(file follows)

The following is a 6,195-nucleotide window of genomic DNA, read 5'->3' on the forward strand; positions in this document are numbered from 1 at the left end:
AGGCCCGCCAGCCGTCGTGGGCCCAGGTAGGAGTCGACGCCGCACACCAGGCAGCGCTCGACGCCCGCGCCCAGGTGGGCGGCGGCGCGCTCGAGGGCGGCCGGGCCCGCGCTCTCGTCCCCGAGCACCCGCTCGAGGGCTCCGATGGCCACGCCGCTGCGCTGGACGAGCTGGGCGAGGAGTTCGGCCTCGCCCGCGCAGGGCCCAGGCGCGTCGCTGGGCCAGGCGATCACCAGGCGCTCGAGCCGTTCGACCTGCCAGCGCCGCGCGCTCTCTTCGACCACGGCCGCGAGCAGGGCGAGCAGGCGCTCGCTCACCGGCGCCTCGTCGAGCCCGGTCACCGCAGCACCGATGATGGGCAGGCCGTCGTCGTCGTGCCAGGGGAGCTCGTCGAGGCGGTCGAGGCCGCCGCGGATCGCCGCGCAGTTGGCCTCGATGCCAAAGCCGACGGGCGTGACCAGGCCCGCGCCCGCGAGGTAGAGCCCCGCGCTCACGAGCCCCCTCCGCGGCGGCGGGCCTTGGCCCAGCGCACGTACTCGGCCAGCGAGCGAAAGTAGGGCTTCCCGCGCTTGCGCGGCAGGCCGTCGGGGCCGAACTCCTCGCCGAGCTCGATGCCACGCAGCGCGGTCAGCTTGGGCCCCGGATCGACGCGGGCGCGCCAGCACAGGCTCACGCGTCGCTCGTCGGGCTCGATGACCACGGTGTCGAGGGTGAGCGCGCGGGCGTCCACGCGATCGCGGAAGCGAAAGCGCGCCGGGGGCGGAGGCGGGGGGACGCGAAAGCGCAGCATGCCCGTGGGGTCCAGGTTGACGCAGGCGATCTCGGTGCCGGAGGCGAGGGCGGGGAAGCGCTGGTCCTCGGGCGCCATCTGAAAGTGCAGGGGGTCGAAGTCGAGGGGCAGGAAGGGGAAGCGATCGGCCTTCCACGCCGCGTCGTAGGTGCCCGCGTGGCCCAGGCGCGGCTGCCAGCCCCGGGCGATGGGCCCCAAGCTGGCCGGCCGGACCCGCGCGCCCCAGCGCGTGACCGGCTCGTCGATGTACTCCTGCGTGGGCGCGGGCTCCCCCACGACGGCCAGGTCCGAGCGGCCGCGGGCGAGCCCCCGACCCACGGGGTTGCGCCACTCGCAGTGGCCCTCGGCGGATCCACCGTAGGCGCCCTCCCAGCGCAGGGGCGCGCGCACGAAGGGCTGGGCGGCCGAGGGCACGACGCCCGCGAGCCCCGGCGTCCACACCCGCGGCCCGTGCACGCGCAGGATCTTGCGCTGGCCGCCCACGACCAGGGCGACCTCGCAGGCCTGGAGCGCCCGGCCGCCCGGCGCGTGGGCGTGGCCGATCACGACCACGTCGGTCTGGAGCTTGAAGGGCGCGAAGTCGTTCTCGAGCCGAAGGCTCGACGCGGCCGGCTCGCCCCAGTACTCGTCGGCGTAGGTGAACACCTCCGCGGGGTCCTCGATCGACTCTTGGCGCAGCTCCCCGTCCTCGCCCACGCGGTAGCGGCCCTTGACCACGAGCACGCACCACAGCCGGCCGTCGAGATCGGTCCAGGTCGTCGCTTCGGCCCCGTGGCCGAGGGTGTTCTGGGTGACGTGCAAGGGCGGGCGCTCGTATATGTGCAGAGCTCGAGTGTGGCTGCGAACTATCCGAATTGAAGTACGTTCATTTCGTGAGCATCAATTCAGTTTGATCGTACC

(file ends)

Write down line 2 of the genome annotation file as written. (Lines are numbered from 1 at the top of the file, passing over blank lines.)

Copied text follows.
AGGCCCGCCAGCCGTCGTGGGCCCAGGTAGGAGTCGACGCCGCACACCAGGCAGCGCTCGACGCCCGCGCCCAGGTGGGCGGCGGCGCGCTCGAGGGCGGCCGGGCCCGCGCTCTCGTCCCCGAGCACCCGCTCGAGGGCTCCGATGGCCACGCCGCTGCGCTGGACGAGCTGGGCGAGGAGTTCGGCCTCGCCCGCGCAGGGCCCAGGCGCGTCGCTGGGCCAGGCGATCACCAGGCGCTCGAGCCGTTCGACCTGCCAGCGCCGCGCGCTCTCTTCGACCACGGCCGCGAGCAGGGCGAGCAGGCGCTCGCTCACCGGCGCCTCGTCGAGCCCGGTCACCGCAGCACCGATGATGGGCAGGCCGTCGTCGTCGTGCCAGGGGAGCTCGTCGAGGCGGTCGAGGCCGCCGCGGATCGCCGCGCAGTTGGCCTCGATGCCAAAGCCGACGGGCGTGACCAGGCCCGCGCCCGCGAGGTAGAGCCCCGCGCTCACGAGCCCCCTCCGCGGCGGCGGGCCTTGGCCCAGCGCACGTACTCGGCCAGCGAGCGAAAGTAGGGCTTCCCGCGCTTGCGCGGCAGGCCGTCGGGGCCGAACTCCTCGCCGAGCTCGATGCCACGCAGCGCGGTCAGCTTGGGCCCCGGATCGACGCGGGCGCGCCAGCACAGGCTCACGCGTCGCTCGTCGGGCTCGATGACCACGGTGTCGAGGGTGAGCGCGCGGGCGTCCACGCGATCGCGGAAGCGAAAGCGCGCCGGGGGCGGAGGCGGGGGGACGCGAAAGCGCAGCATGCCCGTGGGGTCCAGGTTGACGCAGGCGATCTCGGTGCCGGAGGCGAGGGCGGGGAAGCGCTGGTCCTCGGGCGCCATCTGAAAGTGCAGGGGGTCGAAGTCGAGGGGCAGGAAGGGGAAGCGATCGGCCTTCCACGCCGCGTCGTAGGTGCCCGCGTGGCCCAGGCGCGGCTGCCAGCCCCGGGCGATGGGCCCCAAGCTGGCCGGCCGGACCCGCGCGCCCCAGCGCGTGACCGGCTCGTCGATGTACTCCTGCGTGGGCGCGGGCTCCCCCACGACGGCCAGGTCCGAGCGGCCGCGGGCGAGCCCCCGACCCACGGGGTTGCGCCACTCGCAGTGGCCCTCGGCGGATCCACCGTAGGCGCCCTCCCAGCGCAGGGGCGCGCGCACGAAGGGCTGGGCGGCCGAGGGCACGACGCCCGCGAGCCCCGGCGTCCACACCCGCGGCCCGTGCACGCGCAGGATCTTGCGCTGGCCGCCCACGACCAGGGCGACCTCGCAGGCCTGGAGCGCCCGGCCGCCCGGCGCGTGGGCGTGGCCGATCACGACCACGTCGGTCTGGAGCTTGAAGGGCGCGAAGTCGTTCTCGAGCCGAAGGCTCGACGCGGCCGGCTCGCCCCAGTACTCGTCGGCGTAGGTGAACACCTCCGCGGGGTCCTCGATCGACTCTTGGCGCAGCTCCCCGTCCTCGCCCACGCGGTAGCGGCCCTTGACCACGAGCACGCACCACAGCCGGCCGTCGAGATCGGTCCAGGTCGTCGCTTCGGCCCCGTGGCCGAGGGTGTTCTGGGTGACGTGCAAGGGCGGGCGCTCGTATATGTGCAGAGCTCGAGTGTGGCTGCGAACTATCCGAATTGAAGTACGTTCATTTCGTGAGCATCAATTCAGTTTGATCGTACC